cAUC vs AUC on Random Data

To test the proposed AUC, in an N = 10 simulation, real values and predicted probabilities were generated randomly using U [0, 1] as Table 11. In case of arbitrary classification, expected value of AUC is 0.5. The goal here is to calculate expected values of cAUC for such conditions. Another point for the presented values in Table 11 is to highlight importance of sample size. With the widespread use of AI in Medical Science, researchers must care about sample sizes. Our experiment shows AUC = 0.66 is not hard to achieve through chance when N is not high enough.


TABLE 11. Comparison of AUC and the proposed AUC for a random case.

Simulations with N = 100 and 10,000 trials show expected value of AUC is 0.50 and expected value of the revised AUC is 0.07. Intuitively, AUC = 0.5 happens when everything is by chance. We showed one example is when output of the model is constant. In other words, when variance of the output vector is zero. In this case, coefficients α and β also are zero in limit [according to (9) and (10)]. Therefore, cAUC will be 0.5*e(1)e(1) which is 0.07.

cAUC vs. AUC on an MNIST-Based Dataset

MNIST is a well-known dataset of handwritten digits, including 60,000 train and 10,000 test images (LeCun and Cortes, 2010). It includes single channel, 28 × 28 pixel, normalized images. The 10 different digits form classes of data in MNIST, by default. Because our ultimate goal was Medical applications, we marked examples of 7 as positive and all other digits as negative to create our imbalanced binary MNIST-based dataset. Our train set included the first 5,000 examples of training cohort of MNIST and our validation set was 1,500 examples (indices: 45,000–46,500) of it. Our test set was built from the first 1,000 examples of MNIST test. This was done to ensure our dataset size is reasonable in comparison to Medical ones. To make our data noisy, as it is always seen in Medical datasets, we added uniform random noise to each pixel. For that end, we first scaled MNIST examples in order to have each pixel values in the range of [0, 1]. Then we added 5 times of a random image to it and scaled the result back to [0, 1] as stated in Eq. 15

image= MNIST image255+ 5numpy.random.random((28,28))6(15)

Figure 8 shows results of the classification over 50 epochs of training. In each epoch, average BCE loss, AUC, and cAUC for training, validation, and test cohorts are calculated. This procedure is maintained until the last epoch and then the monitored values are plotted.


FIGURE 8. Classification results on the MINIST-based dataset.

cAUC vs. AUC on a Proprietary PCa Dataset

Figure 9 depicts the results of classification over our institutional review board approved PCa dataset, which included Diffusion-weighted MRI images of 414 prostate cancer patients (5,706 2D slices). The dataset was divided into training (217 patients, 2,955 slices), validation (102 patients, 1,417 slices), and test sets (95 patients, 1,334 slices). Label for each slice was generated based on the targeted biopsy results where a clinically significant prostate cancer (Gleason score>6) was considered a positive label. The golden vertical line is where cAUC guides us to stop and the grey vertical line is where we would stop if AUC was used.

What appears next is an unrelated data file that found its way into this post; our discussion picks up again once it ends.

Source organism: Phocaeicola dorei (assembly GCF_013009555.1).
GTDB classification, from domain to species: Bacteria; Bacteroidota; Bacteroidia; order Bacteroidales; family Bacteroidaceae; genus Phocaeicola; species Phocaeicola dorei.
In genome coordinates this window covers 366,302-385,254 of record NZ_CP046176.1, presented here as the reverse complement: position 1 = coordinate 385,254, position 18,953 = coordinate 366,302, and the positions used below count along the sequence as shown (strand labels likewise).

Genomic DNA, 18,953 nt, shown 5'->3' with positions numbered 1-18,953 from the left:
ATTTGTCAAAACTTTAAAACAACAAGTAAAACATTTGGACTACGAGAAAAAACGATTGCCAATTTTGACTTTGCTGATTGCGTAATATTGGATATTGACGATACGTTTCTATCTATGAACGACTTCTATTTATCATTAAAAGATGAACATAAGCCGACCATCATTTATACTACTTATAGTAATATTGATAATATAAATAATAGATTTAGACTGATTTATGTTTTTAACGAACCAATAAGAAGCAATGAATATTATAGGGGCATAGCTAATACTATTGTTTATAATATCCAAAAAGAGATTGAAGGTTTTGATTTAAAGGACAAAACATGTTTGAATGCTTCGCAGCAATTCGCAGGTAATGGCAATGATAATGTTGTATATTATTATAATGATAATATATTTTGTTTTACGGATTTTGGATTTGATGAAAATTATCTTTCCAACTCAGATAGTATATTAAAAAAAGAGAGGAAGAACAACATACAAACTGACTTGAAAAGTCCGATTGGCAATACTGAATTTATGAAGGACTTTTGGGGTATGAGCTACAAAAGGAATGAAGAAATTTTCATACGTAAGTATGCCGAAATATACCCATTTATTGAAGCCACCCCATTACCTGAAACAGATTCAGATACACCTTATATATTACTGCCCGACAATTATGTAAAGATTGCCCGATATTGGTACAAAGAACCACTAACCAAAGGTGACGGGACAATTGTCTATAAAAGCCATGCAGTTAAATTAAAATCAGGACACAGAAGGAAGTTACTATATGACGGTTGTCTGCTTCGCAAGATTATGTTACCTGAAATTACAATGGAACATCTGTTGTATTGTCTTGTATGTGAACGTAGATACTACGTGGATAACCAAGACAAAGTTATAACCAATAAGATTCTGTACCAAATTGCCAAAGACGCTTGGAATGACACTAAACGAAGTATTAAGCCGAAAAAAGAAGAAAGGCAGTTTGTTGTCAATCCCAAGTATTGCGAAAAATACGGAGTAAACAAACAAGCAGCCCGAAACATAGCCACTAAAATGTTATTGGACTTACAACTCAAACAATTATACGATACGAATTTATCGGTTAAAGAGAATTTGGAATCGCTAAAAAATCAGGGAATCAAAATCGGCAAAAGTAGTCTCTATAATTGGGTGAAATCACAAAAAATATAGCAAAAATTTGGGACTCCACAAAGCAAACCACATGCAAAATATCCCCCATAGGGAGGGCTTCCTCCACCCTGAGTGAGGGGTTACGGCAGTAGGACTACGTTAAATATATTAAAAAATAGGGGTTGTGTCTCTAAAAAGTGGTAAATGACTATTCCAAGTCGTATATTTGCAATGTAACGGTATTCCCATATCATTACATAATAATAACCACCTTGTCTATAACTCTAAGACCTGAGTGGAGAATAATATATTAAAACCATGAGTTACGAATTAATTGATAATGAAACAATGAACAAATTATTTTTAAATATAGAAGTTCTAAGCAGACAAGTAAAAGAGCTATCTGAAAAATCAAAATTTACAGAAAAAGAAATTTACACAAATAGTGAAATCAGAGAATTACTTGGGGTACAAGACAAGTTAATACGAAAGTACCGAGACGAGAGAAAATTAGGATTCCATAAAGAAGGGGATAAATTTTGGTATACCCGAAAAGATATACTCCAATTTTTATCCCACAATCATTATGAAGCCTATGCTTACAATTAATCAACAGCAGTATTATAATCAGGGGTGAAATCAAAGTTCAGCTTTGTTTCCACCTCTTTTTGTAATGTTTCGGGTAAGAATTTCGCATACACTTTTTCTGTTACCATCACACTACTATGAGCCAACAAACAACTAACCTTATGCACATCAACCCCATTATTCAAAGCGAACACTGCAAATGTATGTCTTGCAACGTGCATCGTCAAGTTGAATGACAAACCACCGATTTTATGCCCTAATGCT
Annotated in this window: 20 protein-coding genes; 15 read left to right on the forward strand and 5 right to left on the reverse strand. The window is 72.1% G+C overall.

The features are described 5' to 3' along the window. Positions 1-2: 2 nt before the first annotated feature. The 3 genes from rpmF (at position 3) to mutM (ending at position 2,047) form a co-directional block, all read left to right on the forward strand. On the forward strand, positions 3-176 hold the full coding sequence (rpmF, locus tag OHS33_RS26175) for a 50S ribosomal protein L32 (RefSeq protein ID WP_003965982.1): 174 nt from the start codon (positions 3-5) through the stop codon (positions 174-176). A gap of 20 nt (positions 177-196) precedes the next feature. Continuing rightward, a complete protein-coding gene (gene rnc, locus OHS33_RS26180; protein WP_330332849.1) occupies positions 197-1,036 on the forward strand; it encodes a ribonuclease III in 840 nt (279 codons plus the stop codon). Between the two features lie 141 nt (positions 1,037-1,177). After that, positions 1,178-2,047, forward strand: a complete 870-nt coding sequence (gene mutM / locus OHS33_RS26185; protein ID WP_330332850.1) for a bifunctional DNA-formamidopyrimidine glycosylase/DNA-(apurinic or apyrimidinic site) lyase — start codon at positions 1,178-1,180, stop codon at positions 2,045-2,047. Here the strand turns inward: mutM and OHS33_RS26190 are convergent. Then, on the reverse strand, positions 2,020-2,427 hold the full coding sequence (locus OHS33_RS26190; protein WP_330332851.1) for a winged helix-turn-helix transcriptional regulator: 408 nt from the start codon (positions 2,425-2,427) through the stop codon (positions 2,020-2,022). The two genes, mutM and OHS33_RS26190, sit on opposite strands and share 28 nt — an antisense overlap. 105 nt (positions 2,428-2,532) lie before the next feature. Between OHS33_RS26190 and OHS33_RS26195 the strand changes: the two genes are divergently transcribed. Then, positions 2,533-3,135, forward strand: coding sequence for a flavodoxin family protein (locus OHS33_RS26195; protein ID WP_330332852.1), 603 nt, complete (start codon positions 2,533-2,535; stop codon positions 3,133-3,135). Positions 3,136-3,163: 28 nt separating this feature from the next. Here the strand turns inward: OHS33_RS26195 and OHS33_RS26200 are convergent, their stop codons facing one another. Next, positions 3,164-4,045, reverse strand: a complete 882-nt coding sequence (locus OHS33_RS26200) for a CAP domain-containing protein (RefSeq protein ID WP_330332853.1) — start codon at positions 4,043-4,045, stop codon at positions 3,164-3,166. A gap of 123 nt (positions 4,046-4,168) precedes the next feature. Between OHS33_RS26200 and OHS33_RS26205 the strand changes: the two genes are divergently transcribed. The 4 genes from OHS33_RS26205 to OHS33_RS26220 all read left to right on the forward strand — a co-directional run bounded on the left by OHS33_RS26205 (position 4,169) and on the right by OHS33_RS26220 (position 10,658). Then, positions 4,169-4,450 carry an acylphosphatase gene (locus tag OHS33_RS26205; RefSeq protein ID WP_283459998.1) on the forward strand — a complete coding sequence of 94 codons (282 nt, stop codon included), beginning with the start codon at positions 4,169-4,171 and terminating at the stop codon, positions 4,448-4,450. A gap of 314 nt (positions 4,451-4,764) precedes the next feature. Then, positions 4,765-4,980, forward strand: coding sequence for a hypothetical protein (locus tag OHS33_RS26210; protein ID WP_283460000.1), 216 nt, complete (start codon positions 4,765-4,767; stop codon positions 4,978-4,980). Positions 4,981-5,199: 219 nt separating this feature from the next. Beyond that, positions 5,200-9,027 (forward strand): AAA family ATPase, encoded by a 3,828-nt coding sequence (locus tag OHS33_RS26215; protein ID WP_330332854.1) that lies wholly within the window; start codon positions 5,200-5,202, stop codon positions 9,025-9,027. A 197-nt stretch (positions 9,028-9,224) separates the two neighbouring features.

FIGURE 9. Classification results on the PCa dataset.

cAUC vs. AUC on a BraTS-Based Dataset

We used the BraTS19 dataset, with the same setting as our previous research (Hao et al., 2021). The dataset contains 335 patients of which 259 patients were diagnosed with high-grade glioma (HGG) and 76 patients had low-grade glioma (LGG). For each patient, we stacked three MRI sequences, which are T1-weighted, post–contrast-enhanced T1-weighted (T1C), and T2-weighted (T2) volumes. With the help of BraTS segmentations, we randomly extracted 20 slices per patient with the tumor region in axial plane. Our training dataset contained 203 patients, which corresponds to 2,927 slices (1,377 LGG and 1,550 HGG examples). 66 patients were included in the validation set (970 slices, 450 LGG and 520 HGG examples). Another 66 patients formed our test set (970 slices, 450 LGG and 520 HGG examples). LGG slices were labeled as 0 and HGGs were assigned to be 1. The images were resized to 224 × 224 pixels. Figure 10 illustrates the results of classification over the dataset. cAUC directs the model to stop at epoch number 4 whereas both AUC and BCE would lead to the seventh epoch.


FIGURE 10. Classification results on our BraTS-based dataset.


In this research, we first highlighted several important ROC and AUC characteristics. We demonstrated that to draw ROC curve, both actual positives and actual negatives are needed. Threshold equal to 1 corresponds to (0,0) in the ROC curve and t = 0 appears as (1,1). If a function is to calculate TPR, FPR or other metrics, it should iterate backward on the t values. The AUC is not concerned about confidence of the model. Regardless of N, if all the predictions are the same (p1=p2== pN), AUC will be 0.5 and the ROC curve will be a straight line from (0,0) to (1,1). Selecting more thresholds does not result in a smoother ROC or more accurate AUC. Thresholds must be selected from the set of the predicted probabilities plus 0 and 1. The order of predicted probabilities is correlated to the ROC shape and has a major impact on AUC. If there is at least a threshold where the probabilities of all actual positives and all actual negatives are above and below it, respectively, then the AUC is equal to 1. Conversely, the AUC will be 0 for the opposite case. The AUC does not differentiate FP from FN. All it does is scaling actual positive and actual negatives in a way that they have equal contributions to AUC. Therefore, the ROC curve should be used as the criterion and not AUC, if FP and FN have different weights. Because the final goal is classification, what is important is the performance of the model at a specific threshold. Therefore, there may be cases where a model with a lower AUC performs better at one threshold. The right approach is finding the optimum threshold from ROC and reporting the confusion matrix at that threshold.